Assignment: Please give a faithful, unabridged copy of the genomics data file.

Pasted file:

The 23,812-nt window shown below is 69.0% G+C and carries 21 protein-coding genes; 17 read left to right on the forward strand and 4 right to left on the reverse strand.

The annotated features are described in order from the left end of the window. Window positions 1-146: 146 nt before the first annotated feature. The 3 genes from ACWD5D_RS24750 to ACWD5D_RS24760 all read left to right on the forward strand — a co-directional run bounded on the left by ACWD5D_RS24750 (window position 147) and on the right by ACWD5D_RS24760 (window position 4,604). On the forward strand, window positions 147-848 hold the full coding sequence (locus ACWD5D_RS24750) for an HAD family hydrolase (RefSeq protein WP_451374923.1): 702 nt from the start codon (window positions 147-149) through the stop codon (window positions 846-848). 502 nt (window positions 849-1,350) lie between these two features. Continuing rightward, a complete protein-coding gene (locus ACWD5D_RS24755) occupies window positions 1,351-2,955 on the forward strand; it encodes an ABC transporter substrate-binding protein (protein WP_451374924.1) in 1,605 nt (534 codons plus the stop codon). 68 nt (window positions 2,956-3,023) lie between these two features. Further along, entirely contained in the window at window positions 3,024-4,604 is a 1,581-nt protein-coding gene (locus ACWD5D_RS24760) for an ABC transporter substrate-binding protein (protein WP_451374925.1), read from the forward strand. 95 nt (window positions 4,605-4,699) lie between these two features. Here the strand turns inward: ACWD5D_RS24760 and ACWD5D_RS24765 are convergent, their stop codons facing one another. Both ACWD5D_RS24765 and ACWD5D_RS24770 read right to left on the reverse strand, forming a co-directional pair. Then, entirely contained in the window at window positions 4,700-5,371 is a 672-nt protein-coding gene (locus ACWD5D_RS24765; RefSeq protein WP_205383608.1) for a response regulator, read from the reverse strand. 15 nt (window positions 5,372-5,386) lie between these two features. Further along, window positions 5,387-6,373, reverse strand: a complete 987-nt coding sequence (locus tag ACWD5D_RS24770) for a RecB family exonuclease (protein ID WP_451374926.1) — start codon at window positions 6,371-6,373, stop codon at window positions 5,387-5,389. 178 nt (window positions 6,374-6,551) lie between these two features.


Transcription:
The 23,812-nt window shown below is 69.0% G+C and carries 21 protein-coding genes; 17 read left to right on the forward strand and 4 right to left on the reverse strand.

The annotated features are described in order from the left end of the window. Window positions 1-146: 146 nt before the first annotated feature. The 3 genes from ACWD5D_RS24750 to ACWD5D_RS24760 all read left to right on the forward strand — a co-directional run bounded on the left by ACWD5D_RS24750 (window position 147) and on the right by ACWD5D_RS24760 (window position 4,604). On the forward strand, window positions 147-848 hold the full coding sequence (locus ACWD5D_RS24750) for an HAD family hydrolase (RefSeq protein WP_451374923.1): 702 nt from the start codon (window positions 147-149) through the stop codon (window positions 846-848). 502 nt (window positions 849-1,350) lie between these two features. Continuing rightward, a complete protein-coding gene (locus ACWD5D_RS24755) occupies window positions 1,351-2,955 on the forward strand; it encodes an ABC transporter substrate-binding protein (protein WP_451374924.1) in 1,605 nt (534 codons plus the stop codon). 68 nt (window positions 2,956-3,023) lie between these two features. Further along, entirely contained in the window at window positions 3,024-4,604 is a 1,581-nt protein-coding gene (locus ACWD5D_RS24760) for an ABC transporter substrate-binding protein (protein WP_451374925.1), read from the forward strand. 95 nt (window positions 4,605-4,699) lie between these two features. Here the strand turns inward: ACWD5D_RS24760 and ACWD5D_RS24765 are convergent, their stop codons facing one another. Both ACWD5D_RS24765 and ACWD5D_RS24770 read right to left on the reverse strand, forming a co-directional pair. Then, entirely contained in the window at window positions 4,700-5,371 is a 672-nt protein-coding gene (locus ACWD5D_RS24765; RefSeq protein WP_205383608.1) for a response regulator, read from the reverse strand. 15 nt (window positions 5,372-5,386) lie between these two features. Further along, window positions 5,387-6,373, reverse strand: a complete 987-nt coding sequence (locus tag ACWD5D_RS24770) for a RecB family exonuclease (protein ID WP_451374926.1) — start codon at window positions 6,371-6,373, stop codon at window positions 5,387-5,389. 178 nt (window positions 6,374-6,551) lie between these two features.